“One member who successfully pushed her way in is Nokukhanya Mthembu seated amongst you and a judge in a matter she is not only a potential witness or witnessed the alleged misconduct, but herself sang the song Umshini Wami and forced herself inside the House during house suspension, trampling over a police line and successfully pushing police officers way to gain entry.”

“Whatever is the outcome of this process, the EFF will not be participating,” he said, before walking out alongside other EFF MPs who attended the hearing.

The committee adjourned shortly afterwards, but was scheduled to continue and to determine a way forward.


South Africa – ANC’s Mantashe says parliament should crack the whip over EFF “rabble-rousing”

It was clearly OK when Malema was a rabble-rouser for Zuma and the ANC, but not now.KS

Mail and Guardian

Parliament must crack the whip against the rabble-rousing EFF, whose antics have disrupted proceedings on a couple of occasions, says Gwede Mantashe.

The ANC's Gwede Mantashe has said that the EFF must be dealt with

 

While the ANC has seemingly backtracked on its pronouncements that President Jacob Zuma and Deputy President Cyril Ramaphosa must be shielded from accounting to Parliament, it wants Economic Freedom Fighters (EFF) MPs dealt with “harshly”.

In a press conference on Monday, following its National Executive Committee (NEC) meeting at the weekend, ANC general secretary Gwede Mantashe was unequivocal that Parliament must crack the whip against the red berets who have a penchant for disrupting sittings of the house.

“If you are deviating from the rules, Parliament must be harsh,” he said.

The three day meeting of the highest decision making body of the ANC appeared to have mulled at length on the EFF’s disruptive antics.

“All we want Parliament to do is enforce the rules of Parliament,” Mantashe said.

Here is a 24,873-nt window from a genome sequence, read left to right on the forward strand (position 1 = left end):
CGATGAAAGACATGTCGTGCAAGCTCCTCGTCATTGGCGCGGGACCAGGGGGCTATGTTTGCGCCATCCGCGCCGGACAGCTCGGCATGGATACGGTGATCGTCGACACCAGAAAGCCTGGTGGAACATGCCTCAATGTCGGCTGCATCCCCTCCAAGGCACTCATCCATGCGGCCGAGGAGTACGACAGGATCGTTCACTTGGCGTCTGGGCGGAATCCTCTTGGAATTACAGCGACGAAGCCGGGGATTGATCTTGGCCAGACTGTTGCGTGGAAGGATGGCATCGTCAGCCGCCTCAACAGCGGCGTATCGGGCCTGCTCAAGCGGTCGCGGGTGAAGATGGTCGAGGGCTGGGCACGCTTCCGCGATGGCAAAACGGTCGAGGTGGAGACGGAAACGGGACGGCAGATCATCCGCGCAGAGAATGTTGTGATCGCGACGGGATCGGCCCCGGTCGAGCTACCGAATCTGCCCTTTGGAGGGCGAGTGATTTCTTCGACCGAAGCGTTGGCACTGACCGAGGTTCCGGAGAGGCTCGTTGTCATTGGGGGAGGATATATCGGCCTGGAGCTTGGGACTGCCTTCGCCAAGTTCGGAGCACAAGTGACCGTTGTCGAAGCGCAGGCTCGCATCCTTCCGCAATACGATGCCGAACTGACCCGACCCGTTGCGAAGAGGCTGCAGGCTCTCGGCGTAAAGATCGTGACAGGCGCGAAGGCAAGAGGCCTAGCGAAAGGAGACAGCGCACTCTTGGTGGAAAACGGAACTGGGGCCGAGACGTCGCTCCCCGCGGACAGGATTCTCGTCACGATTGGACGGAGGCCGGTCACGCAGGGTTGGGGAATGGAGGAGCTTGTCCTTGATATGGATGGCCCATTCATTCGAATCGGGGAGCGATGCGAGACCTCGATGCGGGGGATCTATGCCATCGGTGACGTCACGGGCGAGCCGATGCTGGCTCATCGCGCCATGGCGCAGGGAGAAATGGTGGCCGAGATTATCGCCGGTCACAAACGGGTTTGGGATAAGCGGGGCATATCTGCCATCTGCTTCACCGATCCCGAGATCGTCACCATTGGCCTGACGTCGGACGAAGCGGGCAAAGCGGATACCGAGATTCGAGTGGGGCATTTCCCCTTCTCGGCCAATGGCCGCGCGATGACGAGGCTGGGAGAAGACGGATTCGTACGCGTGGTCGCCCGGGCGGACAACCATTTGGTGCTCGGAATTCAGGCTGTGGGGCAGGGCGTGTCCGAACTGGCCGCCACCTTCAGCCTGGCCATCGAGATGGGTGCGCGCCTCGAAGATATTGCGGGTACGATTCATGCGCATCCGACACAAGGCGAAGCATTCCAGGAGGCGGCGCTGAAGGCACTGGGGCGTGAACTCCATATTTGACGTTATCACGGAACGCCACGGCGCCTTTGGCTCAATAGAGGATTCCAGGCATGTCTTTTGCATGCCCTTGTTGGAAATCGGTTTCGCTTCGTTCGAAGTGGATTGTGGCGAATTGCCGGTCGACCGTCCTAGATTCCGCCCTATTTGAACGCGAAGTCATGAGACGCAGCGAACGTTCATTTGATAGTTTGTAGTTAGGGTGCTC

Middle finger
Last Wednesday, EFF leaders were thrown out of Parliament for the second time. Leader Julius Malema and his Chief Whip Floyd Shivumbu were ordered to leave the National Assembly after accusing Deputy President Cyril Ramaphosa of “murdering” 34 Marikana mineworkers.

Shivumbu showed Ramaphosa the middle finger before being hauled out of the National Assembly. He later revoked the gesture.

“What is robust about showing a middle finger to the deputy president?” Mantashe rhetorically asked at the press briefing.

Prior to this, the EFF caused mayhem in a parliamentary session where President Jacob Zuma was answering questions. “Pay back the money,” they chanted.

“To this end the NEC noted the extent to which parliamentary processes have descended into chaos and the unruly offensive on the ANC in Parliament, Parliament itself and on democracy in our country,” Mantashe said.

Parliament not a ‘battleground’
He said hooliganism and insults were at an unprecedented level, adding that Parliament could not become a “battleground”.

“The decorum and dignity of Parliament as an institution is being dragged through the mud under the cover of the right to be robust,” Mantashe said.

The Sunday Times had previously reported that the NEC wanted Parliament to protect President Jacob Zuma and his deputy Cyril Ramaphosa from “humiliation and embarrassment” from opposition parties.

Mantashe said the NEC had made the decision that Zuma and Ramaphosa should account to the people through imbizos in communities.